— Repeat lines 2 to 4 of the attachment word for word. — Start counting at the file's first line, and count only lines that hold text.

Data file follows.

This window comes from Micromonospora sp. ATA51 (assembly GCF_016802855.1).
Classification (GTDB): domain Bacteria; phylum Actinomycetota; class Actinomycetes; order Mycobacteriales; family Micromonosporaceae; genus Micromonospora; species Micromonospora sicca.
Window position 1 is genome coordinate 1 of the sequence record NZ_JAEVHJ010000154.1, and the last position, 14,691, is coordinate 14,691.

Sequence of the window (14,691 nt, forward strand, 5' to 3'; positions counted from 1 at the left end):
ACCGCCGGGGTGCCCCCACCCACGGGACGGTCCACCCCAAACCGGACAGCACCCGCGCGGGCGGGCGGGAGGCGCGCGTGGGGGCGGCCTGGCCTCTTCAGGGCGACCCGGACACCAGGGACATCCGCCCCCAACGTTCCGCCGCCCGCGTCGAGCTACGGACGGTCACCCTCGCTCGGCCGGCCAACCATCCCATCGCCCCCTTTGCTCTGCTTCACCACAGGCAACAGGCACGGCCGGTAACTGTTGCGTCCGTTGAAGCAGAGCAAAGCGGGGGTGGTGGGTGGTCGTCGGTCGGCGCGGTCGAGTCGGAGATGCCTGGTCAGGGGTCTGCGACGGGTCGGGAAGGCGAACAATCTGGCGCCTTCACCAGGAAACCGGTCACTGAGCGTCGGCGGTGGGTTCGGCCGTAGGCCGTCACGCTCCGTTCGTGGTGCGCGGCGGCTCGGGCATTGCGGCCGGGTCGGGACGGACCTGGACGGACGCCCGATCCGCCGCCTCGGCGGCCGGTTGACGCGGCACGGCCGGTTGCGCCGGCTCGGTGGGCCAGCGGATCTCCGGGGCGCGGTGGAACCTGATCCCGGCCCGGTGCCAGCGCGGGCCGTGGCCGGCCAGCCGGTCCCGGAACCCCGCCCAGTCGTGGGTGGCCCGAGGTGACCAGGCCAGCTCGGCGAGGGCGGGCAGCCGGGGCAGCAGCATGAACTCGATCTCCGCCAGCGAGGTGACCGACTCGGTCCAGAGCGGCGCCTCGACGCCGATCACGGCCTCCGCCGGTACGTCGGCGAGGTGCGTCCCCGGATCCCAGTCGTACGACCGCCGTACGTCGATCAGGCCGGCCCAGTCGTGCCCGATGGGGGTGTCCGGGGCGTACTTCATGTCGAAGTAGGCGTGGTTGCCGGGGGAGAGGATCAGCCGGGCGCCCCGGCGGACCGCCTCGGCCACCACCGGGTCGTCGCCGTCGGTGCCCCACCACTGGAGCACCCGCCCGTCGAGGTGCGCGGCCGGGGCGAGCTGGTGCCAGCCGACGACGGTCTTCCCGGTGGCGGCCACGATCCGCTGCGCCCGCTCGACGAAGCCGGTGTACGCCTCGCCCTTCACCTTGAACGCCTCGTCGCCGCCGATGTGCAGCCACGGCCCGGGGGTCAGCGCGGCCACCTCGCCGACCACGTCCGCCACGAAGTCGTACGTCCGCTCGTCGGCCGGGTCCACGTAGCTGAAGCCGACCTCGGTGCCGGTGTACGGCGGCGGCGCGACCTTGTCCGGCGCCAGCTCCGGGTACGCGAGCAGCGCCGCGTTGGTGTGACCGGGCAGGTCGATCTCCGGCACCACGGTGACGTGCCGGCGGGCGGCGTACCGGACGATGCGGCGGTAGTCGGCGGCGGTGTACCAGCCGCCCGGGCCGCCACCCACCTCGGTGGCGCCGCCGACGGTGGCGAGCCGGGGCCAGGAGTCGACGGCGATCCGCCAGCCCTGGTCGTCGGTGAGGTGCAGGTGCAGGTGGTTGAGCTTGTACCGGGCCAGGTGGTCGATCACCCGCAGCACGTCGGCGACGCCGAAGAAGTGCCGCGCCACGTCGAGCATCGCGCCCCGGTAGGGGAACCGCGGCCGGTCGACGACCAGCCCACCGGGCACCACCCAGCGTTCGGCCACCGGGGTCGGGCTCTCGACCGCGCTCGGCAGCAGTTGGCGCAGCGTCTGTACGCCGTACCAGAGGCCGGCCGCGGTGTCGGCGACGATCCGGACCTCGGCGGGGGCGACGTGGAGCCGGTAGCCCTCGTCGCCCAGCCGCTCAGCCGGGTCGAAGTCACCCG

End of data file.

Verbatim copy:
Classification (GTDB): domain Bacteria; phylum Actinomycetota; class Actinomycetes; order Mycobacteriales; family Micromonosporaceae; genus Micromonospora; species Micromonospora sicca.
Window position 1 is genome coordinate 1 of the sequence record NZ_JAEVHJ010000154.1, and the last position, 14,691, is coordinate 14,691.

Sequence of the window (14,691 nt, forward strand, 5' to 3'; positions counted from 1 at the left end):